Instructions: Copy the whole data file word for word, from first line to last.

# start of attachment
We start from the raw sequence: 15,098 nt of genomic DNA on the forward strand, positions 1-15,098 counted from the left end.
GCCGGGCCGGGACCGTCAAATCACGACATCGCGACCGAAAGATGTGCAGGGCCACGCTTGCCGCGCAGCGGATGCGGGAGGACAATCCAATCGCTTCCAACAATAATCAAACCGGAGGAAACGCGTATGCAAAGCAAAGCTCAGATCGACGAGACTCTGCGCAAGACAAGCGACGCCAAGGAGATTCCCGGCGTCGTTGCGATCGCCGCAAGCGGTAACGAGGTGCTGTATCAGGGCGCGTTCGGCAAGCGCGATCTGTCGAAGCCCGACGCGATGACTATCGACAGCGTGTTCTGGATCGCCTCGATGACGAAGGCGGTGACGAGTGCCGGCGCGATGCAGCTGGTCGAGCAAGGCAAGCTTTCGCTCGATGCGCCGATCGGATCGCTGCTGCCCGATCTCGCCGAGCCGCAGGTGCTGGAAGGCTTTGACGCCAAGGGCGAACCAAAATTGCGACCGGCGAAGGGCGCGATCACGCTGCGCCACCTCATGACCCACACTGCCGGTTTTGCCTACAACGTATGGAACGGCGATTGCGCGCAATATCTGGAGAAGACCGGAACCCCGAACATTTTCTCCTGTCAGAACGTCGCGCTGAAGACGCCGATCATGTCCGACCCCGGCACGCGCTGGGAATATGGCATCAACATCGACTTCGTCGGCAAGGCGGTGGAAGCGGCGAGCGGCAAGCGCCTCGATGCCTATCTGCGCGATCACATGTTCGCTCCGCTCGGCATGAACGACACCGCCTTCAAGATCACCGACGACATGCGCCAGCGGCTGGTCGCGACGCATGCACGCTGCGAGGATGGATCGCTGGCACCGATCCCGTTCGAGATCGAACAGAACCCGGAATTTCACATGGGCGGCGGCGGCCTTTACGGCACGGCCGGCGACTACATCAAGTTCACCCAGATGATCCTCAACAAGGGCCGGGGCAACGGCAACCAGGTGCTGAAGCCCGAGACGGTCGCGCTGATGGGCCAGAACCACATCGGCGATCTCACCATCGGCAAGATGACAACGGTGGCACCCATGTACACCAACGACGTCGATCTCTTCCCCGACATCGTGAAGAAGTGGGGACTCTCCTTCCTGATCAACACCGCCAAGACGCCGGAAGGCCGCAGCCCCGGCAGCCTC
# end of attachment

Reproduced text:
We start from the raw sequence: 15,098 nt of genomic DNA on the forward strand, positions 1-15,098 counted from the left end.
GCCGGGCCGGGACCGTCAAATCACGACATCGCGACCGAAAGATGTGCAGGGCCACGCTTGCCGCGCAGCGGATGCGGGAGGACAATCCAATCGCTTCCAACAATAATCAAACCGGAGGAAACGCGTATGCAAAGCAAAGCTCAGATCGACGAGACTCTGCGCAAGACAAGCGACGCCAAGGAGATTCCCGGCGTCGTTGCGATCGCCGCAAGCGGTAACGAGGTGCTGTATCAGGGCGCGTTCGGCAAGCGCGATCTGTCGAAGCCCGACGCGATGACTATCGACAGCGTGTTCTGGATCGCCTCGATGACGAAGGCGGTGACGAGTGCCGGCGCGATGCAGCTGGTCGAGCAAGGCAAGCTTTCGCTCGATGCGCCGATCGGATCGCTGCTGCCCGATCTCGCCGAGCCGCAGGTGCTGGAAGGCTTTGACGCCAAGGGCGAACCAAAATTGCGACCGGCGAAGGGCGCGATCACGCTGCGCCACCTCATGACCCACACTGCCGGTTTTGCCTACAACGTATGGAACGGCGATTGCGCGCAATATCTGGAGAAGACCGGAACCCCGAACATTTTCTCCTGTCAGAACGTCGCGCTGAAGACGCCGATCATGTCCGACCCCGGCACGCGCTGGGAATATGGCATCAACATCGACTTCGTCGGCAAGGCGGTGGAAGCGGCGAGCGGCAAGCGCCTCGATGCCTATCTGCGCGATCACATGTTCGCTCCGCTCGGCATGAACGACACCGCCTTCAAGATCACCGACGACATGCGCCAGCGGCTGGTCGCGACGCATGCACGCTGCGAGGATGGATCGCTGGCACCGATCCCGTTCGAGATCGAACAGAACCCGGAATTTCACATGGGCGGCGGCGGCCTTTACGGCACGGCCGGCGACTACATCAAGTTCACCCAGATGATCCTCAACAAGGGCCGGGGCAACGGCAACCAGGTGCTGAAGCCCGAGACGGTCGCGCTGATGGGCCAGAACCACATCGGCGATCTCACCATCGGCAAGATGACAACGGTGGCACCCATGTACACCAACGACGTCGATCTCTTCCCCGACATCGTGAAGAAGTGGGGACTCTCCTTCCTGATCAACACCGCCAAGACGCCGGAAGGCCGCAGCCCCGGCAGCCTC